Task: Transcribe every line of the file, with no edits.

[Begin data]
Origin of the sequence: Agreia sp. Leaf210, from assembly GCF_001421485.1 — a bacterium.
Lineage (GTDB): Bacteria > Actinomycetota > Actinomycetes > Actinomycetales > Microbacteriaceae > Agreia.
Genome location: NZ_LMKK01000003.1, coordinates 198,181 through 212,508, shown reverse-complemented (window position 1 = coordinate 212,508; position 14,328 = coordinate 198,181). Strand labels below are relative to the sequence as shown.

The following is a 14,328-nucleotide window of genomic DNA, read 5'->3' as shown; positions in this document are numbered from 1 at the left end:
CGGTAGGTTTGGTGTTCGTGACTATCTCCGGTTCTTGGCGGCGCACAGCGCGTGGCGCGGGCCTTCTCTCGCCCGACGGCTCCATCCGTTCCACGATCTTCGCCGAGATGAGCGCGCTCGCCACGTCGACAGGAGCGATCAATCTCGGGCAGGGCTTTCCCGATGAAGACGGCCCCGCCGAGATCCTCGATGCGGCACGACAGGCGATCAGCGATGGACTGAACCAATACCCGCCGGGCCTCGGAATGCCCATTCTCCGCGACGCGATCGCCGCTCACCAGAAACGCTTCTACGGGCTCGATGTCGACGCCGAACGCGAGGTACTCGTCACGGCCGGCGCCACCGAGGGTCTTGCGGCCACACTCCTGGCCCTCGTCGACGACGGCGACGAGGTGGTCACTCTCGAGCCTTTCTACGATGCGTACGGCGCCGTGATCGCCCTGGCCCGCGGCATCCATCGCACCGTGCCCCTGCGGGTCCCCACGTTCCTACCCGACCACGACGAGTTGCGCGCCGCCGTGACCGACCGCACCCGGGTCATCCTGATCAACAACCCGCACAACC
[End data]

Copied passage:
Origin of the sequence: Agreia sp. Leaf210, from assembly GCF_001421485.1 — a bacterium.
Lineage (GTDB): Bacteria > Actinomycetota > Actinomycetes > Actinomycetales > Microbacteriaceae > Agreia.
Genome location: NZ_LMKK01000003.1, coordinates 198,181 through 212,508, shown reverse-complemented (window position 1 = coordinate 212,508; position 14,328 = coordinate 198,181). Strand labels below are relative to the sequence as shown.

The following is a 14,328-nucleotide window of genomic DNA, read 5'->3' as shown; positions in this document are numbered from 1 at the left end:
CGGTAGGTTTGGTGTTCGTGACTATCTCCGGTTCTTGGCGGCGCACAGCGCGTGGCGCGGGCCTTCTCTCGCCCGACGGCTCCATCCGTTCCACGATCTTCGCCGAGATGAGCGCGCTCGCCACGTCGACAGGAGCGATCAATCTCGGGCAGGGCTTTCCCGATGAAGACGGCCCCGCCGAGATCCTCGATGCGGCACGACAGGCGATCAGCGATGGACTGAACCAATACCCGCCGGGCCTCGGAATGCCCATTCTCCGCGACGCGATCGCCGCTCACCAGAAACGCTTCTACGGGCTCGATGTCGACGCCGAACGCGAGGTACTCGTCACGGCCGGCGCCACCGAGGGTCTTGCGGCCACACTCCTGGCCCTCGTCGACGACGGCGACGAGGTGGTCACTCTCGAGCCTTTCTACGATGCGTACGGCGCCGTGATCGCCCTGGCCCGCGGCATCCATCGCACCGTGCCCCTGCGGGTCCCCACGTTCCTACCCGACCACGACGAGTTGCGCGCCGCCGTGACCGACCGCACCCGGGTCATCCTGATCAACAACCCGCACAACC